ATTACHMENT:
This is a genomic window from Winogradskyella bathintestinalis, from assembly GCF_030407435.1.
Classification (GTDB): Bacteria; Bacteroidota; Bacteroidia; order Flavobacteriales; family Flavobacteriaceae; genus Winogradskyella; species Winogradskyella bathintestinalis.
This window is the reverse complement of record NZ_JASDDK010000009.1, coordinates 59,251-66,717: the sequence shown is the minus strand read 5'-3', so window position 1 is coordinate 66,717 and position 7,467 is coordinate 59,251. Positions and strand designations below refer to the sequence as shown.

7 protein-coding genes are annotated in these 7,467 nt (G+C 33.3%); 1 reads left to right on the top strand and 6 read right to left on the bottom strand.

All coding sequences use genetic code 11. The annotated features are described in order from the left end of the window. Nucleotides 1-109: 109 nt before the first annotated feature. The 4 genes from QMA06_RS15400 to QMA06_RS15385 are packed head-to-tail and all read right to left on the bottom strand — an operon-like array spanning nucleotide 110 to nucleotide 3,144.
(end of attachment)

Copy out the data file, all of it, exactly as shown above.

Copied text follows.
This is a genomic window from Winogradskyella bathintestinalis, from assembly GCF_030407435.1.
Classification (GTDB): Bacteria; Bacteroidota; Bacteroidia; order Flavobacteriales; family Flavobacteriaceae; genus Winogradskyella; species Winogradskyella bathintestinalis.
This window is the reverse complement of record NZ_JASDDK010000009.1, coordinates 59,251-66,717: the sequence shown is the minus strand read 5'-3', so window position 1 is coordinate 66,717 and position 7,467 is coordinate 59,251. Positions and strand designations below refer to the sequence as shown.

7 protein-coding genes are annotated in these 7,467 nt (G+C 33.3%); 1 reads left to right on the top strand and 6 read right to left on the bottom strand.

All coding sequences use genetic code 11. The annotated features are described in order from the left end of the window. Nucleotides 1-109: 109 nt before the first annotated feature. The 4 genes from QMA06_RS15400 to QMA06_RS15385 are packed head-to-tail and all read right to left on the bottom strand — an operon-like array spanning nucleotide 110 to nucleotide 3,144.